In the last decade, there has been substantial research dedicated towards prospecting physiochemical, nutritional and health properties of novel protein sources. In addition to being driven by predictions of increased population and lack of a parallel increase in traditional protein sources, main drivers for the rise in novel proteins/ novel foods research activities is linked to significant changes in young consumers’ attitudes toward red meat consumption and their interest in new alternative protein products.
Alternative Proteins: Safety and Food Security Considerations presents up-to-date information on alternative proteins from non-meat sources and examines their nutritional and functional roles as food sources and ingredients. Emphasis is placed on the safety of these novel proteins and an evaluation of their potential contribution to food security. Motivations for novel proteins and restrictions for their use are also discussed.
- Explains potential improvements to alternative proteins through the employment of novel processing techniques.
- Contains the first review on keratin as an alternative protein source.
- Explores first comprehensive evaluation of the religious aspects of novel proteins.
- Describes methods for the detection and evaluation of health hazards.
- Discusses guidelines, regulatory issues and recommendations for food safety
Additionally, this book covers fundamental and recent developments in the production of alternative proteins, and examines safety and consumer acceptability wherever information is available. The sources and processing options for alternative proteins and their impact on final product characteristics are also covered. A collective contribution from international researchers who are active in their field of research and have made significant contributions to the the food sciences, this book is beneficial to any researcher interested in the the food science and safety of alternative proteins.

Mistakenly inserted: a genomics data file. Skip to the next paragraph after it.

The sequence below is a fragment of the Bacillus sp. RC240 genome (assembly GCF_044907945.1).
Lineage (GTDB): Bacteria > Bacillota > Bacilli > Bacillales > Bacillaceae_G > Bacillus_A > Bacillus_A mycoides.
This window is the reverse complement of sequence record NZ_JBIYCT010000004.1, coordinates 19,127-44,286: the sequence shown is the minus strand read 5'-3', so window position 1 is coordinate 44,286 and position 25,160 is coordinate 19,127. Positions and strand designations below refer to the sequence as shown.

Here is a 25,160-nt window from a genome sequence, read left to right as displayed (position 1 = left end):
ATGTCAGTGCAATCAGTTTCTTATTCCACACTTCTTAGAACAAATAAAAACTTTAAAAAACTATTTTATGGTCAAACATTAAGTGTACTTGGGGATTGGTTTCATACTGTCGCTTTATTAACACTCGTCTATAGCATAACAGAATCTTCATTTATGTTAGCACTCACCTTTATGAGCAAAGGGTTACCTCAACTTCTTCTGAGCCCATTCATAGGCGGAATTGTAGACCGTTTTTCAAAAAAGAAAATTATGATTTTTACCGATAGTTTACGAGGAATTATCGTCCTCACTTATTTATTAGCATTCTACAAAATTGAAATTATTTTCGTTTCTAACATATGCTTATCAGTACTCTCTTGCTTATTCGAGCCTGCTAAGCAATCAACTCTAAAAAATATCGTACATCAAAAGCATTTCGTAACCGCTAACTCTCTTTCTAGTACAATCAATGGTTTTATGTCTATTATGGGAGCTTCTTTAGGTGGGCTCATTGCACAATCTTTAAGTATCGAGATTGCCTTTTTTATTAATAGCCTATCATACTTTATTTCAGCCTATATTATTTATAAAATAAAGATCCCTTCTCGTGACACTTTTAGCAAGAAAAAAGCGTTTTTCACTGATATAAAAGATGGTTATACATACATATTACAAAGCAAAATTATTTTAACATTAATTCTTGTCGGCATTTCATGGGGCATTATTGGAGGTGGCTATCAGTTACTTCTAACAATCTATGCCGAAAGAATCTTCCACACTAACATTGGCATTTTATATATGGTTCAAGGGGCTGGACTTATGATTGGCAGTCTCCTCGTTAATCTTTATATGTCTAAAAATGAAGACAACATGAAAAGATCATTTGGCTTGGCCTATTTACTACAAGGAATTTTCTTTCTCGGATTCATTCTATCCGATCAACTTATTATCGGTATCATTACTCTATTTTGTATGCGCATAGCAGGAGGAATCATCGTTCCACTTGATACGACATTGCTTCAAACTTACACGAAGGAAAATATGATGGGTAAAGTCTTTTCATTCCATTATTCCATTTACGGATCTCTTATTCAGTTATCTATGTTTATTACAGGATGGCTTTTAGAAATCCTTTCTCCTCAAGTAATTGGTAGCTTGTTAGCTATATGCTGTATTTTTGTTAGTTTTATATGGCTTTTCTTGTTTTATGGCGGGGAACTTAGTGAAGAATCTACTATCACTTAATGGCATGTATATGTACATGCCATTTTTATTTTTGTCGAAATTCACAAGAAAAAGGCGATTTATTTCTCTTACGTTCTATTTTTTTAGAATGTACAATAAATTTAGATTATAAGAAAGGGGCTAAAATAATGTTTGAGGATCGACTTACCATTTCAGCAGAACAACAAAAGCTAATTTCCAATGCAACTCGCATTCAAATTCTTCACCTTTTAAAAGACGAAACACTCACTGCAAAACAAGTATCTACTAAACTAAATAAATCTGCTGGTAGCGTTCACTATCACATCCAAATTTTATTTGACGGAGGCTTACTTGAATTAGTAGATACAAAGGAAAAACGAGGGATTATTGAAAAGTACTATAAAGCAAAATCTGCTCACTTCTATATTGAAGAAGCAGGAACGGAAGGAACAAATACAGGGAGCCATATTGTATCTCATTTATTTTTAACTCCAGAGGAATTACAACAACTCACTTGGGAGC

Table of Contents
Trends and Motivations for Novel Proteins Production/ Contribution Toward Food Security. Plant Proteins. Single Cell Protein/Microbial Proteins. Algae as an alternative source of protein. Insect derived protein as food and feed. Snails. Keratin as an Alternative Protein in Food and Nutrition. Non-traditional meat sources, production, nutritional and health aspects, consideration of safety aspects and religious views. Cultured meat: challenges in the path of production and 3D food printing as an option to develop cultured meat-based products. Bioconversion of marine by-products into edible protein. Meat Co-products. Food safety risks associated with novel proteins. Allergenicity risks associated with novel proteins and rapid methods of detection. Novel protein sources: An overview of food regulations.
Alaa El-Din A. Bekhit, PhD, earned his PhD in Biochemistry from Lincoln University, New
Zealand in 2004. His PhD research investigated the role of metmyoglobin reducing activity in the
maintenance of fresh meat colour. He obtained his MSc in Food Process Engineering from the
University of Reading, UK, in 1994.
Dr. Bekhit is an Associate Professor at the Food Science Department, University of Otago, New
Zealand. He also holds an Honorary Distinguished Professor post in the Food Science and
Pharmacy College, Xinjiang Agricultural University; and the Chinese Academy of Agricultural
Sciences (CAAS); Honorary Associate Professor in College of Food and Agricultural Sciences,
King Saud University, Kingdom of Saudi; and Adjunct Associate Professor in Faculty of
Agriculture and Life Sciences, Lincoln University, New Zealand. He has been active in
studying meat quality and muscle foods for 29 years. He published more than 200 research